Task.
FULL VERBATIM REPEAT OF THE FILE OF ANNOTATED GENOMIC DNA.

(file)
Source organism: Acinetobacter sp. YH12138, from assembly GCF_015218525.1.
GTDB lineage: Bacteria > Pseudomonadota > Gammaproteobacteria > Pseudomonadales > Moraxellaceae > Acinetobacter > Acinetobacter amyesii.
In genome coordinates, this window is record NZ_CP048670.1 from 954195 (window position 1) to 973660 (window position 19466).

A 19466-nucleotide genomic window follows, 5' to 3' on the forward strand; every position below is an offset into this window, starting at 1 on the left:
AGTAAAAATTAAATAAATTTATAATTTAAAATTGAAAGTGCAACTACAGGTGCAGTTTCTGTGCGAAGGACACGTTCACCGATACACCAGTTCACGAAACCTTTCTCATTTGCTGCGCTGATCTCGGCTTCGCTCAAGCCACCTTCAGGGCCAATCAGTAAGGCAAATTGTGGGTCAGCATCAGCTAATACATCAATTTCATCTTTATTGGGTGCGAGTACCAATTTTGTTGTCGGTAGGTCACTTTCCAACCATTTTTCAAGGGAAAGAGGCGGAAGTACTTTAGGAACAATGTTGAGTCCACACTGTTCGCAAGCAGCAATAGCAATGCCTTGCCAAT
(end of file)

Source organism: Acinetobacter sp. YH12138, from assembly GCF_015218525.1.
GTDB lineage: Bacteria > Pseudomonadota > Gammaproteobacteria > Pseudomonadales > Moraxellaceae > Acinetobacter > Acinetobacter amyesii.
In genome coordinates, this window is record NZ_CP048670.1 from 954195 (window position 1) to 973660 (window position 19466).

A 19466-nucleotide genomic window follows, 5' to 3' on the forward strand; every position below is an offset into this window, starting at 1 on the left:
AGTAAAAATTAAATAAATTTATAATTTAAAATTGAAAGTGCAACTACAGGTGCAGTTTCTGTGCGAAGGACACGTTCACCGATACACCAGTTCACGAAACCTTTCTCATTTGCTGCGCTGATCTCGGCTTCGCTCAAGCCACCTTCAGGGCCAATCAGTAAGGCAAATTGTGGGTCAGCATCAGCTAATACATCAATTTCATCTTTATTGGGTGCGAGTACCAATTTTGTTGTCGGTAGGTCACTTTCCAACCATTTTTCAAGGGAAAGAGGCGGAAGTACTTTAGGAACAATGTTGAGTCCACACTGTTCGCAAGCAGCAATAGCAATGCCTTGCCAAT